The Harms of IP Theft

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By most accounts,
the Internet is revolutionary.
And while this
revolution appears to
provide significant
economic and social
benefits, it also imposes
costs. One such cost
is the rampant theft of
intellectual property.

Most agree that
something needs to be
done to improve the
enforcement of intellectual
property rights, not only in
the U.S., but across the globe. Given
the growing culture of the Internet
that everything online should be
“free,” however, finding an effective
enforcement mechanism that is politically
palatable is difficult.

Indeed, while many people pay lip
service to the notion that IP protection
is a good idea, many people nonetheless
simply don’t see the harm from
IP theft. Unlike the theft of ordinary
“physical” property, the theft of intellectual
property does not preclude its
enjoyment by other consumers.

In economic jargon, we say that IP
is “non-rivalrous” in consumption,
meaning, for example, that the consumption
of a musical work by one
person does not imply someone else
cannot listen to it. Contrast this circumstance
with the familiar case of
a cheese sandwich: If Tom eats it for
lunch, then Jimmy is precluded from
doing so.

This implies, inter alia, that the opportunity
cost of someone “stealing”
a bit of intellectual property is zero.
To put this idea in simpler terms, one
might say that, when a song is illegally
downloaded, the person stealing the
song gains a benefit, while no one is deprived
of listening to the song, and the
owner of the song, while cheated of a
payment of $1, say, would
otherwise have obtained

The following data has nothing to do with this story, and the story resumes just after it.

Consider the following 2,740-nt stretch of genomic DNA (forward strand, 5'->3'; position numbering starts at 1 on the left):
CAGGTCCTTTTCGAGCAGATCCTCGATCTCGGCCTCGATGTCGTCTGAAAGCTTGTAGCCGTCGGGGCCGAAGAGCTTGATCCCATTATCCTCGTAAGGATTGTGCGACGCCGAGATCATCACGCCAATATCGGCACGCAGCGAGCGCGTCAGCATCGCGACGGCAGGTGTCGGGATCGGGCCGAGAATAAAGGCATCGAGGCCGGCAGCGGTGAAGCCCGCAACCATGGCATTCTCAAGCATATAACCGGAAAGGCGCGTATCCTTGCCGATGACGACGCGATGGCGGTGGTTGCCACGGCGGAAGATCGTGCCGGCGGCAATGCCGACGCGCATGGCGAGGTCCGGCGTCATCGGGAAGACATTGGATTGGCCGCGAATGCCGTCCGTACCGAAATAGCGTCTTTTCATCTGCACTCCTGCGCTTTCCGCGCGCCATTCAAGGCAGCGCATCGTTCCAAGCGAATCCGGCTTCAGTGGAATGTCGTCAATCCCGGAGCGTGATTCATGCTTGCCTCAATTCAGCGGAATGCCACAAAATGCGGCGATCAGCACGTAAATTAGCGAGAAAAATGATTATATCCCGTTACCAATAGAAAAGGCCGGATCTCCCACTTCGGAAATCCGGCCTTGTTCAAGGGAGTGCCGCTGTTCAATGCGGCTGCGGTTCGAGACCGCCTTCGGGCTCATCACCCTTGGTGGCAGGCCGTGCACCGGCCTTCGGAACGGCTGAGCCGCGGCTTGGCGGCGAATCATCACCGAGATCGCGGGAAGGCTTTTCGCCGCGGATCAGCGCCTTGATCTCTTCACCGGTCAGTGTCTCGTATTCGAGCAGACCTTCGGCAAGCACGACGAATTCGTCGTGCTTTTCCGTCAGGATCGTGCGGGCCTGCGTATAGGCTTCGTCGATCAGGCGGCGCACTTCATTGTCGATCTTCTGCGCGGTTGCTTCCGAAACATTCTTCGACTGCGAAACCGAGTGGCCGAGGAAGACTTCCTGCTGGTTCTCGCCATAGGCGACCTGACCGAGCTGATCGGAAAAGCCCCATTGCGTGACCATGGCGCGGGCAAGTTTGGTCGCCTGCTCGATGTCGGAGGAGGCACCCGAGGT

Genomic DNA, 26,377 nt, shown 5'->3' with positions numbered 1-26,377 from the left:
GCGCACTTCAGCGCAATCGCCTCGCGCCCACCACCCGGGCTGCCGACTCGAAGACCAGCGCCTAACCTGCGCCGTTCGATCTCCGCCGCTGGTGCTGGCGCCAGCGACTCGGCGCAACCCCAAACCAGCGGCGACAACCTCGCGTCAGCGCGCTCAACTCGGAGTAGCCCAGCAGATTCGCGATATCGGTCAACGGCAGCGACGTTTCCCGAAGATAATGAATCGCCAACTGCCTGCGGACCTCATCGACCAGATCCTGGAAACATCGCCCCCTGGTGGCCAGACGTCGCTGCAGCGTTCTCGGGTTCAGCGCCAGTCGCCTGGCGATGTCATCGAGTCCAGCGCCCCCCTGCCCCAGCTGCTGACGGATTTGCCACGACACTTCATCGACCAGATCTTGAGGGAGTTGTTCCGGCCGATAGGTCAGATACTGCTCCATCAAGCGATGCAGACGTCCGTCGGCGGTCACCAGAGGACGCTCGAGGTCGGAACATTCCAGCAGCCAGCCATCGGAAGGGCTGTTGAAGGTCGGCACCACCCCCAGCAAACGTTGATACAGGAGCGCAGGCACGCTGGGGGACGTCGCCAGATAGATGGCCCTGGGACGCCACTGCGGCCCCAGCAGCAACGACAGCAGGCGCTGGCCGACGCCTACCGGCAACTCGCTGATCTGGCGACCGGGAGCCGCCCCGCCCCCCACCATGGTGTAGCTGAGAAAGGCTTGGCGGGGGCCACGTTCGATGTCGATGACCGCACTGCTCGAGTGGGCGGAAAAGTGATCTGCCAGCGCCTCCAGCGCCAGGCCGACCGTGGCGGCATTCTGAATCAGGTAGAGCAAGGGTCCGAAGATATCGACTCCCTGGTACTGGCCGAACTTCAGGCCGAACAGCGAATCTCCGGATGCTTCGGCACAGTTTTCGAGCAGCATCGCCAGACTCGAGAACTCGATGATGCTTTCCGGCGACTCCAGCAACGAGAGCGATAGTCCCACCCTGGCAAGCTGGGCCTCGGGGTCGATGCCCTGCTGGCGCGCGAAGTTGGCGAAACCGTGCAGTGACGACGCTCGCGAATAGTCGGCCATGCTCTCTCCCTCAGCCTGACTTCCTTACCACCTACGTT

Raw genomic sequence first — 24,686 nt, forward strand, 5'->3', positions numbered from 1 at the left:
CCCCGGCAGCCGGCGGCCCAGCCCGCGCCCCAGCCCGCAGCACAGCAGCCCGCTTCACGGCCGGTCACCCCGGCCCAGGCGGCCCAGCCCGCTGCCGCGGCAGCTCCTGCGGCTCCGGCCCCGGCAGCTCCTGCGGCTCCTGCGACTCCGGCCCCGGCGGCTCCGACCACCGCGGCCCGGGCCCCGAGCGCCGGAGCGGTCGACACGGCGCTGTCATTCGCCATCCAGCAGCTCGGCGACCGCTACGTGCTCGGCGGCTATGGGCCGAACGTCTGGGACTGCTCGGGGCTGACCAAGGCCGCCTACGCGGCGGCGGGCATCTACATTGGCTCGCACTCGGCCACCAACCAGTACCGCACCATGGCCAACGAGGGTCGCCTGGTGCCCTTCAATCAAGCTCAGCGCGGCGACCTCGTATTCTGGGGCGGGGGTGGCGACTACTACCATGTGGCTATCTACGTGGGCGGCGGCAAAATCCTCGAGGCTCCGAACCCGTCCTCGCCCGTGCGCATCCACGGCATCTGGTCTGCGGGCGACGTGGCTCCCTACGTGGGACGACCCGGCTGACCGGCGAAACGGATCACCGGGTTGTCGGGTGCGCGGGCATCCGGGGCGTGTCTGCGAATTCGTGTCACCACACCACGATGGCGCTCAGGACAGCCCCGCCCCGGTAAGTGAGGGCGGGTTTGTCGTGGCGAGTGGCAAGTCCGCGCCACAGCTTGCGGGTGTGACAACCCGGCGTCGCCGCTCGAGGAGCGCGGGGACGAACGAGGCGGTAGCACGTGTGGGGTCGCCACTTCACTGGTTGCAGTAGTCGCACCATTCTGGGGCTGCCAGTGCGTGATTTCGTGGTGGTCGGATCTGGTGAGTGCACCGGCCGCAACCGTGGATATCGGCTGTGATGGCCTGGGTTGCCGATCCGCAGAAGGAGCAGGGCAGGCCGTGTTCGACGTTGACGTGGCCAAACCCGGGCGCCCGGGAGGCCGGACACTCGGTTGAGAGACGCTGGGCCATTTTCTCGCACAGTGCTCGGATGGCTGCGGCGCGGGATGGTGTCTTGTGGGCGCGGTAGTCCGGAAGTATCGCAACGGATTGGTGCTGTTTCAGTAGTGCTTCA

this $1 from the person who
downloaded it (i.e., the $1 is
simply a transfer).

If the redistribution argument
outlined above seems
“fishy,” that is because
it is fishy. Ignored in
this simple calculus is
the incentive — or lack
thereof — of those persons
who create, produce
and distribute
the intellectual property
being stolen. With
widespread theft of intellectual
one would expect less
intellectual property
to be produced, with a
consequent potential reduction in social
welfare. Indeed, this idea lies at the
foundation of copyright law — that is,
to promote the progress of useful Arts.

Yet, it is undeniable that those who
obtain “free” downloads of popular
fi lms or musical works do benefit directly
from this activity. They are not
compelled to pay for something that,
strictly speaking, has zero marginal
cost (in the short run). What is stolen
is consumed by users who value it.
While the producer is thereby cheated,
the nefarious downloader will benefit.
Can one say, in any precise way, that society
is worse off in this case?

The answer is “yes.” In particular,
we establish, using a dynamic general
equilibrium model of a very standard
type, that the extent of theft will in effect
act as a sort of tax on the production
of the good being stolen, and this
tax, in turn, will lead to distortions in
resource allocation that reduce the
welfare of society. As such, theft of intellectual
property, such as that facilitated
by rogue websites, is not just a
question of redistribution, it is a question
of overall societal well-being.

The Phoenix Center for Advanced
Legal and Economic Policy Studies is
an independent think tank in Washington,